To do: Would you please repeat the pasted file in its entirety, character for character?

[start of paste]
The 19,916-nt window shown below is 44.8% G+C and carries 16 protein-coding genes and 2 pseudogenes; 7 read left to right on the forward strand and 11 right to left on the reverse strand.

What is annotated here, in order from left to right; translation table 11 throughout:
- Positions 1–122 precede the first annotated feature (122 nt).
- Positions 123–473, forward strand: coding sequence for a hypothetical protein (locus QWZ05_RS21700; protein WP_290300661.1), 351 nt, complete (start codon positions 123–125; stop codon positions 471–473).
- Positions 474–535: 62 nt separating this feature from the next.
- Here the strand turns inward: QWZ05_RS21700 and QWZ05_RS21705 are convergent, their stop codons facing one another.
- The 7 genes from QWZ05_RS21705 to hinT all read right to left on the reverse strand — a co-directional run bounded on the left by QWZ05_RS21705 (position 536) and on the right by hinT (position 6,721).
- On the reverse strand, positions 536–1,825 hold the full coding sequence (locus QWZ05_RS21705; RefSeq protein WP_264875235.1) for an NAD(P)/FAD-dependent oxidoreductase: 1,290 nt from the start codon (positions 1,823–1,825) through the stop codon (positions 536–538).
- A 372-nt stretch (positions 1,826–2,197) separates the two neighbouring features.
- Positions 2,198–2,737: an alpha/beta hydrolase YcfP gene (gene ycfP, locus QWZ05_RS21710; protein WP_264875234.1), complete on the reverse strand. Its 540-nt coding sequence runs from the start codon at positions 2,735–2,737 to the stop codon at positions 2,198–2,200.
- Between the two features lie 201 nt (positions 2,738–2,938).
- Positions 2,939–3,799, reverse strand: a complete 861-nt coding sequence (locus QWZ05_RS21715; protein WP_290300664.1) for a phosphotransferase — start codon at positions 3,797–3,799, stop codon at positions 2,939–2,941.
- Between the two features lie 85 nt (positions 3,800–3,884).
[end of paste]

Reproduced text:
The 19,916-nt window shown below is 44.8% G+C and carries 16 protein-coding genes and 2 pseudogenes; 7 read left to right on the forward strand and 11 right to left on the reverse strand.

What is annotated here, in order from left to right; translation table 11 throughout:
- Positions 1–122 precede the first annotated feature (122 nt).
- Positions 123–473, forward strand: coding sequence for a hypothetical protein (locus QWZ05_RS21700; protein WP_290300661.1), 351 nt, complete (start codon positions 123–125; stop codon positions 471–473).
- Positions 474–535: 62 nt separating this feature from the next.
- Here the strand turns inward: QWZ05_RS21700 and QWZ05_RS21705 are convergent, their stop codons facing one another.
- The 7 genes from QWZ05_RS21705 to hinT all read right to left on the reverse strand — a co-directional run bounded on the left by QWZ05_RS21705 (position 536) and on the right by hinT (position 6,721).
- On the reverse strand, positions 536–1,825 hold the full coding sequence (locus QWZ05_RS21705; RefSeq protein WP_264875235.1) for an NAD(P)/FAD-dependent oxidoreductase: 1,290 nt from the start codon (positions 1,823–1,825) through the stop codon (positions 536–538).
- A 372-nt stretch (positions 1,826–2,197) separates the two neighbouring features.
- Positions 2,198–2,737: an alpha/beta hydrolase YcfP gene (gene ycfP, locus QWZ05_RS21710; protein WP_264875234.1), complete on the reverse strand. Its 540-nt coding sequence runs from the start codon at positions 2,735–2,737 to the stop codon at positions 2,198–2,200.
- Between the two features lie 201 nt (positions 2,738–2,938).
- Positions 2,939–3,799, reverse strand: a complete 861-nt coding sequence (locus QWZ05_RS21715; protein WP_290300664.1) for a phosphotransferase — start codon at positions 3,797–3,799, stop codon at positions 2,939–2,941.
- Between the two features lie 85 nt (positions 3,800–3,884).